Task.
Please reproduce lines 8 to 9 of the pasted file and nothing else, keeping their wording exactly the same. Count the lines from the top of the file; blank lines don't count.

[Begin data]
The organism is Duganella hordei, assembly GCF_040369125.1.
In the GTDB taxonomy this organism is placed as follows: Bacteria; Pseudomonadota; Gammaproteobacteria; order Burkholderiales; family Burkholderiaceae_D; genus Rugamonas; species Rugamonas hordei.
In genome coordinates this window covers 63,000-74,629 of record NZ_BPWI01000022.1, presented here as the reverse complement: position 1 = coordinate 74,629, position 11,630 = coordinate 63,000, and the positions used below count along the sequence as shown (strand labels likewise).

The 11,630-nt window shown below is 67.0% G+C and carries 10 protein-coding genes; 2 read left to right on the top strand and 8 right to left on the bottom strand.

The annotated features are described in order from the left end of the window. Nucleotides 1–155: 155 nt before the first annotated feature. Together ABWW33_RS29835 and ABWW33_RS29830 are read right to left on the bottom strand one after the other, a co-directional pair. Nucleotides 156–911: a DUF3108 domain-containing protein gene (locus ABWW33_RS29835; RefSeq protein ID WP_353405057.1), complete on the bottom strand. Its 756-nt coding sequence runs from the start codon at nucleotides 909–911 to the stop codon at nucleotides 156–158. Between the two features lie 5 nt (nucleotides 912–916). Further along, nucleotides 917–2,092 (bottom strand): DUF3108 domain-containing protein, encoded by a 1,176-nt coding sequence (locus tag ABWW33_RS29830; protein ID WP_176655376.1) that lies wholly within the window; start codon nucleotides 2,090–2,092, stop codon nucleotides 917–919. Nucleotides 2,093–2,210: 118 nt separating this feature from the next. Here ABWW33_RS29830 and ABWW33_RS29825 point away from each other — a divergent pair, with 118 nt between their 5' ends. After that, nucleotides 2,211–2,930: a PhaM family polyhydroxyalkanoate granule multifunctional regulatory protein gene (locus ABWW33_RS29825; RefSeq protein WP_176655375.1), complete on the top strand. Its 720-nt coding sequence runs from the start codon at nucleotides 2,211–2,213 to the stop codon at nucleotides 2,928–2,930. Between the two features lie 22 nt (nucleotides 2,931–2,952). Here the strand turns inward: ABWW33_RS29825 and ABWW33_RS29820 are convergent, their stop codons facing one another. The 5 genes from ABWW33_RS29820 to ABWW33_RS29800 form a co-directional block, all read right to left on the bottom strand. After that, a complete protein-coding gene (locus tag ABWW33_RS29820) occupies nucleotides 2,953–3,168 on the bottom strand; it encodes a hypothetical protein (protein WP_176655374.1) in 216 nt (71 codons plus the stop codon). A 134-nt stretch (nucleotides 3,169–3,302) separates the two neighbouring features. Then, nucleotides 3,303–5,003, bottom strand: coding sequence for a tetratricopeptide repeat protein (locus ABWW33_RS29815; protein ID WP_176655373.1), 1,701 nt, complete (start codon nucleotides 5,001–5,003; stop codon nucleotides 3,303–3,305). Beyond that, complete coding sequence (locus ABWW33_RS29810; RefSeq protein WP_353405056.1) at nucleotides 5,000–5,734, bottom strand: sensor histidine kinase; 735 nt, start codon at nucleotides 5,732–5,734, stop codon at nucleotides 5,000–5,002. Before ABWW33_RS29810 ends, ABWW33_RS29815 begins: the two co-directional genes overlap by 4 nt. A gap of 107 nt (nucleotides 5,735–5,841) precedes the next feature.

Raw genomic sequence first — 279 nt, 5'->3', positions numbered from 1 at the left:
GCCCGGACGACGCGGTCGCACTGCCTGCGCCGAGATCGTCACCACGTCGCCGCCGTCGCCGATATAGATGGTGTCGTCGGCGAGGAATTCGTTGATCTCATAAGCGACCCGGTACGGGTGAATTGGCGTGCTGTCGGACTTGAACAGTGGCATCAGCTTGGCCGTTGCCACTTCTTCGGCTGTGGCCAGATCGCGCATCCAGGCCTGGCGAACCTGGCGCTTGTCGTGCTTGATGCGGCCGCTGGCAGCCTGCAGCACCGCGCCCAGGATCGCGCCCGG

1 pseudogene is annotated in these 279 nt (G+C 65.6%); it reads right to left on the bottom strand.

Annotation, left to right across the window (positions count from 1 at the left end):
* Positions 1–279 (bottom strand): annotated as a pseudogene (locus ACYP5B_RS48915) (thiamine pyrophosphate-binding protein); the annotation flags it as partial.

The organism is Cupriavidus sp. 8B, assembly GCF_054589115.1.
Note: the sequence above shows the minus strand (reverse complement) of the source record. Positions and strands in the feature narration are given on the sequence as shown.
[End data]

1 pseudogene is annotated in these 279 nt (G+C 65.6%); it reads right to left on the bottom strand.

Annotation, left to right across the window (positions count from 1 at the left end):